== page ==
January 20, 2013
Published in The Hub
White Paper | January/February 2013
By Peter Clarke, Product Ventures CEO & Founder
Imagine a supermarket where packaged goods are made to order.
It’s amazing how technology has changed our lives over the last few decades with the advent of personal computers, smart phones, andthe internet. However, with the exception of improvements at self check-out, the retail store remains essentially unchanged, especially the store shelves. As marketers seek to satisfy the desires and preferences of an ever growing populous with pre- packaged flavors, scents and sizes, the proliferation of product offerings clogs our shelves, confuses our shoppers and stresses our planet.
We need to rethink product packaging, as it is the single largest category of landfill waste and
the biggest component of ocean litter that harms marine life. The average American produces about 4.4 pounds of garbage a day and 1,600 pounds a year.
The Environmental Protection Agency reports that the energy to produce, use and dispose of products and packaging, accounts for 44 percent of total US greenhouse gas emissions. While we have embraced the convenience of disposability, the reality is that a disposable society is no longer a sustainable one.
The world simply cannot continue to satisfy the variety of consumer desires with pre-packaged goods. I envision something radically different. By incorporating the sophisticated technologies of modern culture, we can create game-changing packaging solutions for a more sustainable future.
GEORGE COSTANZA’S REVENGE
Bringing modern technology to the store shelf could fundamentally change the shopping experience and help the planet. As we rethink our store shelves, vending may provide a viable platform. Vending machines already have come a long way since the frustrating one from which Seinfeld’s George Costanza desperately tried to get a Twix bar. Today, there are vending machines dispensing such diverse products as beverages, pizza, eggs, crabs, produce and wine, for example. That’s just the beginning. Vending machines with form/fill/seal equipment, commonly found at a filling plant, could enable on- demand fulfillment without the confusing clutter and negative environmental impact of pre-packaged goods. This would shorten the supply chain and reduce greenhouse-gas emissions by eliminating the unnecessary shipping of water.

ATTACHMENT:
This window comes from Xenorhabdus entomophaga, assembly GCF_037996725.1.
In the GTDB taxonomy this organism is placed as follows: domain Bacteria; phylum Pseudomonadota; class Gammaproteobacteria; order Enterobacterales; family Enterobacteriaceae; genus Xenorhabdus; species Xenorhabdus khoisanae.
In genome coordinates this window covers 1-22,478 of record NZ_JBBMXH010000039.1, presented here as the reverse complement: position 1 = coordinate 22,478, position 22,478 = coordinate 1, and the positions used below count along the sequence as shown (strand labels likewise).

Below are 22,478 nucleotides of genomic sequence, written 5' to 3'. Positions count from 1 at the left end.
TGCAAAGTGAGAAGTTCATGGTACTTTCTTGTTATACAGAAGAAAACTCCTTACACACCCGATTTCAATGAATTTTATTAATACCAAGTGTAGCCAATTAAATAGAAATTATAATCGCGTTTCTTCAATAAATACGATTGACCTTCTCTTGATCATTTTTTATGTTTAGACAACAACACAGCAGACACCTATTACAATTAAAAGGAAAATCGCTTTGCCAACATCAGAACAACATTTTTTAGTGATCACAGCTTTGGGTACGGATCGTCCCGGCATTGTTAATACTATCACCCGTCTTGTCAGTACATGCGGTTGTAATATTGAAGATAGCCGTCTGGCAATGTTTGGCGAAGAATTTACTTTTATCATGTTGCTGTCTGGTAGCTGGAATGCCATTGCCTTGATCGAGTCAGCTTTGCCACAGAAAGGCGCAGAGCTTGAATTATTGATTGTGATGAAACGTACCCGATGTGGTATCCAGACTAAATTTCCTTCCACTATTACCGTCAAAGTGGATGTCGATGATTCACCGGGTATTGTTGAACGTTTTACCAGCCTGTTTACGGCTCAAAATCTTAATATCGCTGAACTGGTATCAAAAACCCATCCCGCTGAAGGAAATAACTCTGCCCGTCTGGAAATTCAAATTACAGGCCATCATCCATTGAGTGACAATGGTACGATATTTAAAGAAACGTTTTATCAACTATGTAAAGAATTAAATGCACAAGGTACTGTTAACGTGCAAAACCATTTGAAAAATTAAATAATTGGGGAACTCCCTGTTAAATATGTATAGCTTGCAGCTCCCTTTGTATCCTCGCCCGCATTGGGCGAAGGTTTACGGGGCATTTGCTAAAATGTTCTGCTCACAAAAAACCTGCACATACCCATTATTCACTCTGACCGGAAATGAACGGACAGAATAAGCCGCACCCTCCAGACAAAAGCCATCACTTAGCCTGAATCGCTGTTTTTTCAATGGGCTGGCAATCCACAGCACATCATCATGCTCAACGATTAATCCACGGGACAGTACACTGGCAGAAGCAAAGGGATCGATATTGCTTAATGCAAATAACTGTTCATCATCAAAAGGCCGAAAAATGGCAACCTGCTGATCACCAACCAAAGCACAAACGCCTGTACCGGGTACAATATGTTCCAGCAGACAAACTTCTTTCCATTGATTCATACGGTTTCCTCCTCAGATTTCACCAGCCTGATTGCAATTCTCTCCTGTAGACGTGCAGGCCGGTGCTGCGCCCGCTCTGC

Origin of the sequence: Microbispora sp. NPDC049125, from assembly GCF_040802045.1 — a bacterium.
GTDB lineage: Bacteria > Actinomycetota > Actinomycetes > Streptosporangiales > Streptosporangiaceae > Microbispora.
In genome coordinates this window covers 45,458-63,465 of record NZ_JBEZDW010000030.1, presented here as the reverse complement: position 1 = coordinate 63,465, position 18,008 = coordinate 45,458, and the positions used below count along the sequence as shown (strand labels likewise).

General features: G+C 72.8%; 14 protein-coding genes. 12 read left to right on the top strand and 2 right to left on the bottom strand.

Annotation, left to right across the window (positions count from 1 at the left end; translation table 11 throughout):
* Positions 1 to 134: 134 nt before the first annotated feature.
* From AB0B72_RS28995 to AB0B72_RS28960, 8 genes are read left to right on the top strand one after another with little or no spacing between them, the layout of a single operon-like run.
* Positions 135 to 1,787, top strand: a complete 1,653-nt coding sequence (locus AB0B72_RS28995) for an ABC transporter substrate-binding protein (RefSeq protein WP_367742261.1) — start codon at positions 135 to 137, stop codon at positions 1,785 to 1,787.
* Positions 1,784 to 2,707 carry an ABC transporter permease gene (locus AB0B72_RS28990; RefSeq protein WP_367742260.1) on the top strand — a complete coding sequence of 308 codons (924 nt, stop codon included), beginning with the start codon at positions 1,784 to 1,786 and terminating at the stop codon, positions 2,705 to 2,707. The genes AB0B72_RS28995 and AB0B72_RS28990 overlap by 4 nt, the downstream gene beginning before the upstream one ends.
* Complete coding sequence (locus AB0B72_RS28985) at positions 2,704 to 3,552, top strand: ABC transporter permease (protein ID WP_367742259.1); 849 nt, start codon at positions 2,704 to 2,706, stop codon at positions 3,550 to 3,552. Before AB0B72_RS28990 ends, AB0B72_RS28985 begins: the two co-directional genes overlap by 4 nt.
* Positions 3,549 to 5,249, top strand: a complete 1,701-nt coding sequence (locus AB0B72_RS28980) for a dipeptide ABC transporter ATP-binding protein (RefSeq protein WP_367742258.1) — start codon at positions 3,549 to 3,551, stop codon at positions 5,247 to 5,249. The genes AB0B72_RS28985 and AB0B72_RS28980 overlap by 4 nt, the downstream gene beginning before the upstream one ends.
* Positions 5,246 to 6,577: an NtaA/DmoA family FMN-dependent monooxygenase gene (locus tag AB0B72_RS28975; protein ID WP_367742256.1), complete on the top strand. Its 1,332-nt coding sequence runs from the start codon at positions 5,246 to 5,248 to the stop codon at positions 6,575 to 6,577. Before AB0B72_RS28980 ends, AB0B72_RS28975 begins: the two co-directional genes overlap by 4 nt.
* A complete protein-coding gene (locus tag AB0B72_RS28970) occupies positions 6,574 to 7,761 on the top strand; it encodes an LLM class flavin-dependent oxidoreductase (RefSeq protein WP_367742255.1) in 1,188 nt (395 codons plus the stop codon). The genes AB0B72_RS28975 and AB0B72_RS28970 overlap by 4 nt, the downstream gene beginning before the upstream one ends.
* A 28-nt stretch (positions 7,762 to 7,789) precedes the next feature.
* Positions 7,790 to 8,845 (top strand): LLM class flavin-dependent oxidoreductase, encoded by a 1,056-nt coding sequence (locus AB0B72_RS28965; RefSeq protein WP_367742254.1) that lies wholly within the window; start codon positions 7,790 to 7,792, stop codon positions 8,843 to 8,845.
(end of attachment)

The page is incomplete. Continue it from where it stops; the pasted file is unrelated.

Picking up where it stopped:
Coca-Cola’s Freestyle Machine, which features more than 100 different beverage options and allows consumers to create their own custom drinks, is perhaps the best-known example of the possibilities. Ingredients are blended on the spot, eliminating the waste associated with packaging more than 100 different beverage varieties. The Freestyle machine also takes water completely out of the supply chain by adding it to the concentrate on the spot.
The Pouchlink concentrated beverage vending system, via The Green Drinks Company in the UK, meanwhile enables “a packaging factory in a box.” Pouchlink offers a wide choice of juice drinks to be made and packaged within the vending machine.
Pouchlink also eliminates the unnecessary transportation of water, while its pouches use 75 percent less material than PET bottles. Pouchlink’s patented aseptic beverage dispensing system can serve natural, non-preserved, chilled beverages directly to the consumer without concerns related to sanitation or shelf life. It also features the world’s first chemical- free, self-cleaning post-mix system, which eliminates harmful chemicals and the need for cleaning.